By Hanniz Lam

Thinking about your money situation can be nerve wrecking especially if you don’t have much of it and have many bills to pay.

It can make you feel like the sky is falling down on you but chances are, it will not.

Here are 5 tips to help you cope with your financial stress.

1. Know you are not alone

When we feel alone our stress increases. If you’re are stressed about money it’s important to know that you’re not alone. Speak to your friends and ask them how they sort their finances out. 

There’s a good chance that a friend who seems worry-free has even more worries than you and together you could even build a routine to get your finances in order. 

Talk to people who can help you out, not bring you down even further.

2. Take a time-out

When we are anxious our minds can make the situation seem worse than it really is. It is important to take a break and clear your head. Building in some activities to initiate a relaxation response are important for your mental health.

This might include talking a walk, listening to music, reading a book, or taking some time to do some deep breathing. Doing breathing exercises can help lower your heart rate, decrease your blood pressure, lower your stress hormones and help you think clearly.

3. Avoid catastrophic thinking

“I have credit card debt. I’m a failure. At everything.”
“I lost my job. I’m going to be poor. Forever.”

When our finances feel out of control it’s easy to slip into catastrophic thinking, where we think irrationally about what is likely to happen and who we are. These exaggerated thoughts create stressful emotions. To minimize the negative impact of irrational worries you need to keep things in perspective. This is where the next tip can come in helpful.

4. Think about the worst-case scenario

“Hanniz, what are you trying to tell me? First you suggest I avoid catastrophic thinking and now you’re asking me to think  about the worst-case scenario?” you scream.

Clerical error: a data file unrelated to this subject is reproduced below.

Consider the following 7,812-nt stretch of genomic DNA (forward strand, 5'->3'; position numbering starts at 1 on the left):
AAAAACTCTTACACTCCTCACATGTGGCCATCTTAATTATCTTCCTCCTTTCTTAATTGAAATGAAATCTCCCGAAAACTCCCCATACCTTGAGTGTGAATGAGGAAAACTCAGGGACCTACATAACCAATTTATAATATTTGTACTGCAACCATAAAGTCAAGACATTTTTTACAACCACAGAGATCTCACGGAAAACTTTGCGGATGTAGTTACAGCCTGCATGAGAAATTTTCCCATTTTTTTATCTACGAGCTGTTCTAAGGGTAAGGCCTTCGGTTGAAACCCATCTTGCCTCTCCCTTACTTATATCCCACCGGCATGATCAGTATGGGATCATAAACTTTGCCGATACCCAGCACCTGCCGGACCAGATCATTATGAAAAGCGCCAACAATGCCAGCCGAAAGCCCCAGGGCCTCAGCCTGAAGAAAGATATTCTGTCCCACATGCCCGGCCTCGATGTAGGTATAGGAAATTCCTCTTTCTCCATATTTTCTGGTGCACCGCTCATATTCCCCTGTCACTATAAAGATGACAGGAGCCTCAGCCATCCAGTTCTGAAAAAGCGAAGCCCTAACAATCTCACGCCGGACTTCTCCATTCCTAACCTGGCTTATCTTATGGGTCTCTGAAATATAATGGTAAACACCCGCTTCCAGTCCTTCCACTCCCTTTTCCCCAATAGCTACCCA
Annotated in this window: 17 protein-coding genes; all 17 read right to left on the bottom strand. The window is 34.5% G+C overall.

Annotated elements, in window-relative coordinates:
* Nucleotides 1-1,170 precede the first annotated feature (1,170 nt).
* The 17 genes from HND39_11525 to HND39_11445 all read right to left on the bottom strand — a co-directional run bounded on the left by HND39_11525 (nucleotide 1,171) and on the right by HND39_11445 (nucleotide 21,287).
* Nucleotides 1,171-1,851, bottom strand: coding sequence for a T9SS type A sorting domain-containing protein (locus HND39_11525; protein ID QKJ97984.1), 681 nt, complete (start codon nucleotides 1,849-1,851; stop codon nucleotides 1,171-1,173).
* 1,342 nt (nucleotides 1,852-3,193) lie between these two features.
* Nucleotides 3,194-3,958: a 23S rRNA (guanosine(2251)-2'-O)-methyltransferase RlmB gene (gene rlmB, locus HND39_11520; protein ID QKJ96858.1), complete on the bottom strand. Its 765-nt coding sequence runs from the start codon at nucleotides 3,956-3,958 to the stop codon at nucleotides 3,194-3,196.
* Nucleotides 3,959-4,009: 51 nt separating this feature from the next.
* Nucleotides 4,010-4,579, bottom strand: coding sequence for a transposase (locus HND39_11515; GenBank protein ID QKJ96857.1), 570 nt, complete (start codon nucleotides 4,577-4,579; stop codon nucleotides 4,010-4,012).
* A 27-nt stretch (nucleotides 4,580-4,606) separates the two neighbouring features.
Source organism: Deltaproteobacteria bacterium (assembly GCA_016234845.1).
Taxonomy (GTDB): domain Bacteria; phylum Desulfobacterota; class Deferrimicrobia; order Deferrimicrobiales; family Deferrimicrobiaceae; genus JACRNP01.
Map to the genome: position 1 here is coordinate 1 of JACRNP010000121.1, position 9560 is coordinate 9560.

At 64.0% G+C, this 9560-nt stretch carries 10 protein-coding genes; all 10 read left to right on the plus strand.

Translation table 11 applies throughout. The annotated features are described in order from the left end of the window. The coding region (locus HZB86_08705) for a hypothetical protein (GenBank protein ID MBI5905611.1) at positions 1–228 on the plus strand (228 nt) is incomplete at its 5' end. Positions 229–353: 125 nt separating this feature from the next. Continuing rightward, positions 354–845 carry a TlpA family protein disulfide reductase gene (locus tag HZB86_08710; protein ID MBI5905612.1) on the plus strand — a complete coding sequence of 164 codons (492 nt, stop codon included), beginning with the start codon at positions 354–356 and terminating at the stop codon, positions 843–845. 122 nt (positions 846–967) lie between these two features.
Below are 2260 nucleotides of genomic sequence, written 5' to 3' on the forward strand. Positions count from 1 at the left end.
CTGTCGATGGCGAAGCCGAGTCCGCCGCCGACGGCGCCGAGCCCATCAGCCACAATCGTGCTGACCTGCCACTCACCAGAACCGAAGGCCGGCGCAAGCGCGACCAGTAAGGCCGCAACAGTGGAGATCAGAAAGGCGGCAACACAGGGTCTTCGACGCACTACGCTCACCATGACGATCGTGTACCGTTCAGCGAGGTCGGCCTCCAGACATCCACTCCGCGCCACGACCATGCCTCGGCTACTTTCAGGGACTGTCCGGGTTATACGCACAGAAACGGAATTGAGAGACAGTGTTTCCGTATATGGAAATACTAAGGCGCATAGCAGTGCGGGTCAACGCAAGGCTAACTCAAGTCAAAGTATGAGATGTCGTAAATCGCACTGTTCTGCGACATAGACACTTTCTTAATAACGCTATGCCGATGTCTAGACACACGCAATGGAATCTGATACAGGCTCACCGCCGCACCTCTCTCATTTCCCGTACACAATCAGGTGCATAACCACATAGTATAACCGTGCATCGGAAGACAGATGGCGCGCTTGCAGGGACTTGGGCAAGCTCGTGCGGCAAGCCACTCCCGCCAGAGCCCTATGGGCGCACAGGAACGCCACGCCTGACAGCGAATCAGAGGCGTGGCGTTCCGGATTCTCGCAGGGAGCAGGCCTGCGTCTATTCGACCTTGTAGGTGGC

Hear me out. While your financial situation is most likely not life-threatening, your financial stress can be. This exercise helps you face your fears straight on. Taking a hard look at the worst-case scenario can help to put things into perspective. It can help you think logically about the situation and what steps you can take to remedy the situation. 

For example, if you lost your job, what would happen next? If you had to move in with your family or friends, then what would happen? Keep following the chain of worst possible outcomes. For most people, fleshing out the details leads them to realize that the situation, while uncomfortable and possibly inconvenient, is not life-threatening and that they could eventually get back on track.

5. Ask for help

Our anxiety soars when we lack confidence in our ability to face a challenge. This is common in the realm of personal finance, where many of us lack basic financial literacy.

If your financial anxiety is making it difficult for you to manage your life you may benefit from help. Consider working with a mental health and/or financial planning professional to help you cope with your anxiety and make progress on tackling your financial challenges.

I came across this article yesterday about how one Sabahan who came from a poor family had to give up his studies at 14 years old to take care of his family. He left Sabah in pursuit of better opportunities in Kuala Lumpur only to find out how competitive it was to get a job.

Despite putting in all the hours, he future seemed bleak until one day…



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